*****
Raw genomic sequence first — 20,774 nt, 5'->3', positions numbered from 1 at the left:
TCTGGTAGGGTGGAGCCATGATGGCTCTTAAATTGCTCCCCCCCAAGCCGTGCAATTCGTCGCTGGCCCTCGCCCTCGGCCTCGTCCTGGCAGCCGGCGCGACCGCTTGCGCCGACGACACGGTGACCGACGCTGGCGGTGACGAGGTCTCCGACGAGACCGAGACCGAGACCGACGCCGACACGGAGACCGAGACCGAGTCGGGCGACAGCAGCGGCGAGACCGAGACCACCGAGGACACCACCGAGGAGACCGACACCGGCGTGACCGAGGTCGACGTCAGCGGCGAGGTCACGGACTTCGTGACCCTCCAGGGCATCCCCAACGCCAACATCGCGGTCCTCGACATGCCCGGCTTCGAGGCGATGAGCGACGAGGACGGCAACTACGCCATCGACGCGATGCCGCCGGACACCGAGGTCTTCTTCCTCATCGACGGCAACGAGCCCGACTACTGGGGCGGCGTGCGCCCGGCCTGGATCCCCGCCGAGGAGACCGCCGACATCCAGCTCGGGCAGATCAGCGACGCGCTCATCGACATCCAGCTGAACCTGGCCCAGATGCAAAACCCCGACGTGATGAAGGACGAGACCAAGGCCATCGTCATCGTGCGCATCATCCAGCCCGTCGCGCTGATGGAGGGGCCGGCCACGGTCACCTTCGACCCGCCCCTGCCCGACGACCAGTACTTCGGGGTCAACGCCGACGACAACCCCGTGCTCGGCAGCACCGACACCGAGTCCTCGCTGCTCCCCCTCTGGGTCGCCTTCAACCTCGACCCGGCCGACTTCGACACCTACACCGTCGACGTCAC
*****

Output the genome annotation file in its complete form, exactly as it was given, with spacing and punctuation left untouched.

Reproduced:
Raw genomic sequence first — 20,774 nt, 5'->3', positions numbered from 1 at the left:
TCTGGTAGGGTGGAGCCATGATGGCTCTTAAATTGCTCCCCCCCAAGCCGTGCAATTCGTCGCTGGCCCTCGCCCTCGGCCTCGTCCTGGCAGCCGGCGCGACCGCTTGCGCCGACGACACGGTGACCGACGCTGGCGGTGACGAGGTCTCCGACGAGACCGAGACCGAGACCGACGCCGACACGGAGACCGAGACCGAGTCGGGCGACAGCAGCGGCGAGACCGAGACCACCGAGGACACCACCGAGGAGACCGACACCGGCGTGACCGAGGTCGACGTCAGCGGCGAGGTCACGGACTTCGTGACCCTCCAGGGCATCCCCAACGCCAACATCGCGGTCCTCGACATGCCCGGCTTCGAGGCGATGAGCGACGAGGACGGCAACTACGCCATCGACGCGATGCCGCCGGACACCGAGGTCTTCTTCCTCATCGACGGCAACGAGCCCGACTACTGGGGCGGCGTGCGCCCGGCCTGGATCCCCGCCGAGGAGACCGCCGACATCCAGCTCGGGCAGATCAGCGACGCGCTCATCGACATCCAGCTGAACCTGGCCCAGATGCAAAACCCCGACGTGATGAAGGACGAGACCAAGGCCATCGTCATCGTGCGCATCATCCAGCCCGTCGCGCTGATGGAGGGGCCGGCCACGGTCACCTTCGACCCGCCCCTGCCCGACGACCAGTACTTCGGGGTCAACGCCGACGACAACCCCGTGCTCGGCAGCACCGACACCGAGTCCTCGCTGCTCCCCCTCTGGGTCGCCTTCAACCTCGACCCGGCCGACTTCGACACCTACACCGTCGACGTCAC